MHM Magazine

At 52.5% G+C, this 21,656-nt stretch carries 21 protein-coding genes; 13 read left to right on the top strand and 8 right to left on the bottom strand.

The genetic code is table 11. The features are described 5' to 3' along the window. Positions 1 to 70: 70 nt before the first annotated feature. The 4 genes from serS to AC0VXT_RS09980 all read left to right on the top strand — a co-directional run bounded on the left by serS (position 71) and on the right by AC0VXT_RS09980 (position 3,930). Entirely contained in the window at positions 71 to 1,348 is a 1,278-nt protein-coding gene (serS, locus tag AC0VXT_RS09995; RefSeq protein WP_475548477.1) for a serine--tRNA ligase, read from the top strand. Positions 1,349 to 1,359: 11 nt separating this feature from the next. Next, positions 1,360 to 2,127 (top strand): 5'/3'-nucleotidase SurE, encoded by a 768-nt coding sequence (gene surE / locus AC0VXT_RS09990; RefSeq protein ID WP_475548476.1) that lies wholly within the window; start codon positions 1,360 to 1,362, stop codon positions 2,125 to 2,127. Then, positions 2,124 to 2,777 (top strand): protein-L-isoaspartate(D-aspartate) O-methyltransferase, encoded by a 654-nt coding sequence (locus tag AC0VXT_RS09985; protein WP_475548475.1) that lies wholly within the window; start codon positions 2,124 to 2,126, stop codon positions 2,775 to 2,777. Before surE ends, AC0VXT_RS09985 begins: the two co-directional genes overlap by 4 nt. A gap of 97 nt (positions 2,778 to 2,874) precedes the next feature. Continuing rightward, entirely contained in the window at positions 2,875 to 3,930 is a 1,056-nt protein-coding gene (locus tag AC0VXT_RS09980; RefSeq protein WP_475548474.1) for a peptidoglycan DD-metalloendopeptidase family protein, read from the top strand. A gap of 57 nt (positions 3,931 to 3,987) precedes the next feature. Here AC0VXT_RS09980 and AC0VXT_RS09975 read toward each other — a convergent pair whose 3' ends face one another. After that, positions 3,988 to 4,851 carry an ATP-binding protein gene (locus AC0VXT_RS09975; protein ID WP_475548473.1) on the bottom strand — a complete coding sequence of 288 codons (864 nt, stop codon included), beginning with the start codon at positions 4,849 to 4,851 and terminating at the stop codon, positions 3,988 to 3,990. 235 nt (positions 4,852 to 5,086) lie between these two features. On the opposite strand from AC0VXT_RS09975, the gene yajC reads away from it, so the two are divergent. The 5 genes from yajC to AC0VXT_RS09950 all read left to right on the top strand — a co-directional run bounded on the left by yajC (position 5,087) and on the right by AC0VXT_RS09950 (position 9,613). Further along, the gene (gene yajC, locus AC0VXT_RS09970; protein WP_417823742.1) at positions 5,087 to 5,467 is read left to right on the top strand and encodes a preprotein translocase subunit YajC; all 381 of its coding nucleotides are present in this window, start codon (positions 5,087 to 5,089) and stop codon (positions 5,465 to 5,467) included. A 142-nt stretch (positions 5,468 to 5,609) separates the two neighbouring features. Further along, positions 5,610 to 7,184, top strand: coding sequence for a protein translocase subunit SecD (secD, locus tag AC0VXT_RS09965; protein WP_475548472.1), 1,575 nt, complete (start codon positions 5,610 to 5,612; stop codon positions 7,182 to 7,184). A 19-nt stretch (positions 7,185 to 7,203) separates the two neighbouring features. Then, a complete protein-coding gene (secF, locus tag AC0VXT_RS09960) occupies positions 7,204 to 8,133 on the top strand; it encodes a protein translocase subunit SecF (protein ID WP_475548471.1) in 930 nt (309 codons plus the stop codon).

Issue 4 | 2021 | MENTALHEALTHMATTERS | 13 MHM than later stage treatment. Often, the same dose of medication provided during the first episode will be ineffective during later stages. This also means that at times, first-line anti-psychotics become ineffective and medications with less desirable safety profiles become the only option for treatment. A study at UCLA compared patients with first-episode schizophrenia who received oral risperidone with patients receiving a long-acting injectable of the same drug and found that relapse rates in those who received injectables were significantly lower (5%) than for those receiving oral medications (33%). Another benefit of injectables is that they need to be administered by a nurse and so there is better chance of patients sticking with treatment. This suggests that there is something to be said about using long-acting injectables as first-line treatment during the early stages of schizophrenia. RECOVERY Traditionally, the idea of recovery in schizophrenia seemed largely unachievable, as recovery meant the presence of no symptoms, but modern notions of the illness suggest that even with the presence of some symptoms, if the patient can take care of themselves, has hope and things to do, they’re in recovery. Helping patients to rediscover a sense of agency and meaning in their lives after experiencing a psychotic episode is a vital part in aiding their recovery. Dr John Parker a psychiatrist at Lentegeur Mental Hospital in the Cape flats started the Lentegeur Spring Project, which aims to integrate patients back into their communities through green initiatives such as food- gardening and greening the hospital environment. He believes this provides a sense of self- sufficiency and meaning to the patients who partake in the project, and has found that many have experienced significant improvement. Other studies have indicated that schizophrenia patients report that having a sense of purpose and personal spirituality are important in moving toward recovery, and that the challenges posed by societal stigma are among the greatest obstacles to recovery. MORTALITY The topic of schizophrenia can’t be fully explored without discussing mortality. Recent studies have found that people with schizophrenia have a reduced life expectancy. On average, people with schizophrenia live 20 years less than other people. Initial response to these by healthcare providers was to question whether the use of anti- psychotics and their resulting side effects in people with schizophrenia were to blame for the higher than usual death rates, but further studies have shown that it’s young people with schizophrenia that are at greatest risk for dying -- mostly due to being untreated and suicide. Research done in Scandinavia has also shown that those on medication have a better life expectancy, and that any anti- psychotic is better than no treatment at all. What is important to consider and implement when treating people with schizophrenia however, is to manage negative side-effects such as significantly increased weight gain, which can lead to a host of health conditions such as diabetes, hypertension, and metabolic syndrome. Why some people tend to put on more weight than others is still unclear. Evidence shows that if a patient starts anti-psychotics and gains more than 5% of their weight within the first month of treatment, then they are at most risk of gaining a significant amount of weight by the one-year mark of treatment, and these patients should be monitored closely. Often these patients’ weight does not plateau and intervention is required to put a stop to it. This means that healthcare providers need to inform their patients of the risks and provide them with psychoeducation around how to lead a balanced and healthy lifestyle. Smoking cessation is an especially important intervention. Recent studies done in KwaZulu-Natal suggest that screening for metabolic syndrome among schizophrenia patients is less common than it should be and so it is recommended health care providers do this more frequently. COVID-19 While there are no experts on COVID-19 and schizophrenia yet, it’s important to bear in mind that in all likelihood, people with schizophrenia are at a significantly increased risk during the COVID-19 pandemic. Recent literature out of the United States and China suggests that people with schizophrenia have difficulty with adhering to public health mandates and principles and because many have comorbidities, they’re at increased risk. On top of the immediate health risks, there is an anticipation of adverse mental health consequences to people with schizophrenia, as they’re likely to suffer from isolation and other measures necessary during the pandemic. References available upon request

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